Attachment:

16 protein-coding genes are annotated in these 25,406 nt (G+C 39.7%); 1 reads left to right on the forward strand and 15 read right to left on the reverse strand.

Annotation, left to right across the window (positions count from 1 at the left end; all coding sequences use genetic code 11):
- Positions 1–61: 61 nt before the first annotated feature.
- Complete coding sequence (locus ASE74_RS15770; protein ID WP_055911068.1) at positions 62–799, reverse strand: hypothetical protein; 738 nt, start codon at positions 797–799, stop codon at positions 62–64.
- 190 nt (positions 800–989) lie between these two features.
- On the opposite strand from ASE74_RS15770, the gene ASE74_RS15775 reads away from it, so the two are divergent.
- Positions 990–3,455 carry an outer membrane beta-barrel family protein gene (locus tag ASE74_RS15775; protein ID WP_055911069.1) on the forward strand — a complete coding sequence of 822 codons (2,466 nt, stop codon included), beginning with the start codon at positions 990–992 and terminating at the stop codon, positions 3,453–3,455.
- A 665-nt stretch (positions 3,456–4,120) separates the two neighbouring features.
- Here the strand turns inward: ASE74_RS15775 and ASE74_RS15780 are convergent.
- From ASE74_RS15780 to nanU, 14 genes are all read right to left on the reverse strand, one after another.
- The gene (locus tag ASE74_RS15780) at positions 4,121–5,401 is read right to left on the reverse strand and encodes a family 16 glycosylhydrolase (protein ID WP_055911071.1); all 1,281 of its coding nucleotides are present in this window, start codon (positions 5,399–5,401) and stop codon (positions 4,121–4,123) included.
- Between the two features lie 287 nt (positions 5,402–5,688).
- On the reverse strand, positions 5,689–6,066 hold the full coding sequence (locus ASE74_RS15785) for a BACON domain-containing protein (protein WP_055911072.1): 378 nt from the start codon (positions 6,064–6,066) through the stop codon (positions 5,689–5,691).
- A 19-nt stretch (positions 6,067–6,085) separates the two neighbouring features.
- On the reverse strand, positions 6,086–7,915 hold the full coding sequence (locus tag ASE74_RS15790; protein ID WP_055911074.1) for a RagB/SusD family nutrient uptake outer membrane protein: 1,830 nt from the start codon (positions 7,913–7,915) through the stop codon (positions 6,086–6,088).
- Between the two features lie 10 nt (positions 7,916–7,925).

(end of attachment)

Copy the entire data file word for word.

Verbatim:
16 protein-coding genes are annotated in these 25,406 nt (G+C 39.7%); 1 reads left to right on the forward strand and 15 read right to left on the reverse strand.

Annotation, left to right across the window (positions count from 1 at the left end; all coding sequences use genetic code 11):
- Positions 1–61: 61 nt before the first annotated feature.
- Complete coding sequence (locus ASE74_RS15770; protein ID WP_055911068.1) at positions 62–799, reverse strand: hypothetical protein; 738 nt, start codon at positions 797–799, stop codon at positions 62–64.
- 190 nt (positions 800–989) lie between these two features.
- On the opposite strand from ASE74_RS15770, the gene ASE74_RS15775 reads away from it, so the two are divergent.
- Positions 990–3,455 carry an outer membrane beta-barrel family protein gene (locus tag ASE74_RS15775; protein ID WP_055911069.1) on the forward strand — a complete coding sequence of 822 codons (2,466 nt, stop codon included), beginning with the start codon at positions 990–992 and terminating at the stop codon, positions 3,453–3,455.
- A 665-nt stretch (positions 3,456–4,120) separates the two neighbouring features.
- Here the strand turns inward: ASE74_RS15775 and ASE74_RS15780 are convergent.
- From ASE74_RS15780 to nanU, 14 genes are all read right to left on the reverse strand, one after another.
- The gene (locus tag ASE74_RS15780) at positions 4,121–5,401 is read right to left on the reverse strand and encodes a family 16 glycosylhydrolase (protein ID WP_055911071.1); all 1,281 of its coding nucleotides are present in this window, start codon (positions 5,399–5,401) and stop codon (positions 4,121–4,123) included.
- Between the two features lie 287 nt (positions 5,402–5,688).
- On the reverse strand, positions 5,689–6,066 hold the full coding sequence (locus ASE74_RS15785) for a BACON domain-containing protein (protein WP_055911072.1): 378 nt from the start codon (positions 6,064–6,066) through the stop codon (positions 5,689–5,691).
- A 19-nt stretch (positions 6,067–6,085) separates the two neighbouring features.
- On the reverse strand, positions 6,086–7,915 hold the full coding sequence (locus tag ASE74_RS15790; protein ID WP_055911074.1) for a RagB/SusD family nutrient uptake outer membrane protein: 1,830 nt from the start codon (positions 7,913–7,915) through the stop codon (positions 6,086–6,088).
- Between the two features lie 10 nt (positions 7,916–7,925).